It’s equally important to simplify and streamline the donation process, says Ms. Elmayan. “Make giving easy for donors. Make registration easy and automated, if you can—have it automatically link back to your CRM. Have a process for gift collection and processing after the event.”

Step 7: Promote your event

Planning a successful professional event relies on diligent promotion. Create a compelling story that’s at the heart of your campaign, whether you’re raising money for disaster victims, seeking program funding, or looking to raise awareness and attract partners or volunteers. Create promotional materials like physical and online Flyers, email campaign copy, and social media posts.

The more channels you use to promote your event, the more people you’ll reach. Older audiences may prefer mailed brochures or emailed invitations, while younger people are likely to see the event on social media. Other marketing options include: 

  • Radio 
  • TV commercials
  • Email marketing
  • An event website
  • Flyers
  • Press outreach

Paperless Post makes it easy to get the word out with online fundraiser invitations that you can send via text or email. Include customizable Blocks that appear below the invitation to highlight additional information about your event—like a schedule of activities, nearby parking, or speaker information. For a public event, create a shareable link to post on social media—and encourage your Instagram, Facebook, and Twitter followers to share the event invitation far and wide


Left: A silent auction invitation has a patterned border with blue and white drop shapes on a white envelope with blue liner. Right: A screenshot shows a questions popup a Paperless Post invitation recipient would see, asking about their meal choice and which events they’ll be attending.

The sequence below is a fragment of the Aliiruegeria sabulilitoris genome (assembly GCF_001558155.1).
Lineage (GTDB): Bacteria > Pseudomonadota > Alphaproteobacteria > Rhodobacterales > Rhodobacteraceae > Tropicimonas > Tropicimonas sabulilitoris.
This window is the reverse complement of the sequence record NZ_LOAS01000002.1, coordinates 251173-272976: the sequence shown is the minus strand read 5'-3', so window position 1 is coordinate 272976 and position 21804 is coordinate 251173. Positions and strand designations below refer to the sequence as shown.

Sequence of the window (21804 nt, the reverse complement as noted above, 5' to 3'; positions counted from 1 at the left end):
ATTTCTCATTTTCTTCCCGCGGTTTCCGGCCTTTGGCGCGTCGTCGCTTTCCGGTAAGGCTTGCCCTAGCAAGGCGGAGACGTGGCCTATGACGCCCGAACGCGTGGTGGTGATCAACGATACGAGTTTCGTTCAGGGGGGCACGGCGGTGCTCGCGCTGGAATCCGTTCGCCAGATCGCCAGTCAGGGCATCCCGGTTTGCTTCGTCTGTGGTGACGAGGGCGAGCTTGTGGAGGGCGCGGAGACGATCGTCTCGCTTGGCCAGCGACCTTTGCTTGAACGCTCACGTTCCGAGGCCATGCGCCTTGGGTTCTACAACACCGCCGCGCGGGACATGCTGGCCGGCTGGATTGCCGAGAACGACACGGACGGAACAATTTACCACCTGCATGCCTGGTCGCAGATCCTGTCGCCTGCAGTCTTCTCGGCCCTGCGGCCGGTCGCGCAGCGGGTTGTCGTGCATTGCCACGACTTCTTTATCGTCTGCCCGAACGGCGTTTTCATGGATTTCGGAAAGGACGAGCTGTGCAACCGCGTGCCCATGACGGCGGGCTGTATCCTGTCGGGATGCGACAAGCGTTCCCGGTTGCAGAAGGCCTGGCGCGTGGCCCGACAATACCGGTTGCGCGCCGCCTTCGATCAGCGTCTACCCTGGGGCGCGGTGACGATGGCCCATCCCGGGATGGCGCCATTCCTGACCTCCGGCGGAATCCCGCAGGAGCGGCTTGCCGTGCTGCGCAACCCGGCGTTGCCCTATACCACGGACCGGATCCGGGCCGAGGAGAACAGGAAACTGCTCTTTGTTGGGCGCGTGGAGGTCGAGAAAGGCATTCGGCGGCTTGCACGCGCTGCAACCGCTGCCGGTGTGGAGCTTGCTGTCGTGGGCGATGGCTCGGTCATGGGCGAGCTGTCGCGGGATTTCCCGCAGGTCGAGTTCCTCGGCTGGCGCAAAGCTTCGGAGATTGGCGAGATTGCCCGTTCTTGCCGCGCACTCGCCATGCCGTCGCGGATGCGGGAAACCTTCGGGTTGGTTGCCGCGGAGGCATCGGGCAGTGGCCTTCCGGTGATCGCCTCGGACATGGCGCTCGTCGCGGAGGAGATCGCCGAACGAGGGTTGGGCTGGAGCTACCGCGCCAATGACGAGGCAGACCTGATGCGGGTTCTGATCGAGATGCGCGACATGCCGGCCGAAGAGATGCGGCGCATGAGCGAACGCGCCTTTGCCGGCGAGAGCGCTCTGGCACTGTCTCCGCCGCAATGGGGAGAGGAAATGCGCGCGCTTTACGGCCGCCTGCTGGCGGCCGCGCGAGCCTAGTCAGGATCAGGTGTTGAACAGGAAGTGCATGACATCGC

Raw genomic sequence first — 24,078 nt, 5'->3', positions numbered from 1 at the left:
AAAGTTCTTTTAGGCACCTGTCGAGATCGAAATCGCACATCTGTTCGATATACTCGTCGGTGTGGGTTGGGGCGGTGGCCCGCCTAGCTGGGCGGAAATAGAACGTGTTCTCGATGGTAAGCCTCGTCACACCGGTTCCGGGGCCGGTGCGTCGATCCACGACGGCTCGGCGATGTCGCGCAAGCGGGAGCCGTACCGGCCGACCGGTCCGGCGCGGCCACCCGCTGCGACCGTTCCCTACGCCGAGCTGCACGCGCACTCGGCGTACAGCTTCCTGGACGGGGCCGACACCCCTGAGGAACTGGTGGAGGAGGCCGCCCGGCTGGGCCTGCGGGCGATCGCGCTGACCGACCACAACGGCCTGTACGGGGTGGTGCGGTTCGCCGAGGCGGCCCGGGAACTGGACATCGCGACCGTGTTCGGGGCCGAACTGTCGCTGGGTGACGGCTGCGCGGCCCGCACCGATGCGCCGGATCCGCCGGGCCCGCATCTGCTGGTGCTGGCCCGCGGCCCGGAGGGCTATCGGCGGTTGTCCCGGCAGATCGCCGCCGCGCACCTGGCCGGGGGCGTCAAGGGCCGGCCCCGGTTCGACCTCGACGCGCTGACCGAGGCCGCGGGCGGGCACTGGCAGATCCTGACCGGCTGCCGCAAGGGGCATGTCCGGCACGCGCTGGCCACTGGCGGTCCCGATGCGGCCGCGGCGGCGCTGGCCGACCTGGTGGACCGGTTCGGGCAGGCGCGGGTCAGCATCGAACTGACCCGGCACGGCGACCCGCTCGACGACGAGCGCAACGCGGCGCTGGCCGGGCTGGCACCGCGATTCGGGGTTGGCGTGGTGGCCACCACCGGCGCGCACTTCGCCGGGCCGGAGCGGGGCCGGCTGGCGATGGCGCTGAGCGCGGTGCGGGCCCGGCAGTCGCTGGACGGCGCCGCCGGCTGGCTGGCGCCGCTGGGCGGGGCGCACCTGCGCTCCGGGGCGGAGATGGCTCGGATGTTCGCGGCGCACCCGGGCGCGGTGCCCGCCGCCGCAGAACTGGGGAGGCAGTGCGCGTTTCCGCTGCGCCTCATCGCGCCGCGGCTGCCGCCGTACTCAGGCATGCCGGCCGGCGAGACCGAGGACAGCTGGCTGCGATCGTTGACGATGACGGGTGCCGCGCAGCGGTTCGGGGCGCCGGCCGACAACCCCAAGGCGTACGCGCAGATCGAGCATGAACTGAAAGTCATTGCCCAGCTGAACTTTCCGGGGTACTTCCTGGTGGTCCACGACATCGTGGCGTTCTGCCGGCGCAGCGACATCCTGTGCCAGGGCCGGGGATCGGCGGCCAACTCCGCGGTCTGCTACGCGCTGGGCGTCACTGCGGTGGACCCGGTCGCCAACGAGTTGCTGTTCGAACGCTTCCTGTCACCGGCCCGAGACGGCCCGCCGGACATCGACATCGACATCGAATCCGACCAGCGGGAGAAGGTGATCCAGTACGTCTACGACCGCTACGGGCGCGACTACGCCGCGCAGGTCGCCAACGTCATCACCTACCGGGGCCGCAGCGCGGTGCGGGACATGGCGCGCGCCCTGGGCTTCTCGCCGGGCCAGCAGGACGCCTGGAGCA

Florianopolis” by Paperless Post; Screenshot via Paperless Post.


Step 8: Share the good news—and give thanks

You’ve made it through the hard part: planning and hosting the event. Now you can focus on the road ahead, which begins with thanking those who provided you with money and support. Donors want to know their money has made an impact, so use the same channels you promoted the event with to announce the amount of money donated—and how you will use it.

It’s also essential to express appreciation for the contributions of others—donors, participants, volunteers, your community, vendors, corporate sponsors, and invaluable team members. Send an email or online thank you card. For very generous donors, an appreciative phone call is in order.

Make sure you send acknowledgments in a timely manner—no later than one week after the fundraiser,” recommends Ms. Elmayan. Make it personal when needed, depending on your relationship with the donor. “Getting a standard acknowledgment is nice, but it’s not personal. Giving it that personal touch will go a long way.” 

Ms. Repka agrees. “You can even use your follow-up materials to do a last call for donations.” 


What to do after completing a fundraising campaign

Once the event is in the books, the money is in the bank, and the donors have been thanked, take time to evaluate the outcome of your fundraiser and make notes of what you might like to do differently next time. Ask yourself:

  • Did we meet our goals?
  • Did we stay within budget?
  • Which donation strategies worked best and worst? 
  • What went smoothly, and what didn’t?
  • What could we do differently next time to make it even better?

If the type of fundraiser you chose didn’t produce the results you’d hoped for, choose a new type next time, and continue to engage your community in your mission. 


Get the word out with Paperless Post

A fundraiser can be as simple or elaborate, and as big or small as the time, resources, and budget you have available. Paperless Post offers an affordable way to send a handful or an entire spreadsheet’s worth of online invitations to potential donors. Whether you want to send sophisticated invitations for a charity cocktail party or you’re looking for fun and festive Flyer invitations for an epic bake sale or benefit concert, our huge selection of customizable invitations makes it easy to find just the right one.

Once you hit send, you can see who’s opened them, track RSVPs, communicate with invitees via our guest messaging tool, and use Guest Tags to group and organize them to help you create name tags or a seating chart for your event. And when it’s all done and over with, you can send donor appreciation Cards to let them know how much you appreciate their support.


Browse Fundraiser Invitations


Hero image courtesy of Ann Marie Elmayan and Spark the Journey.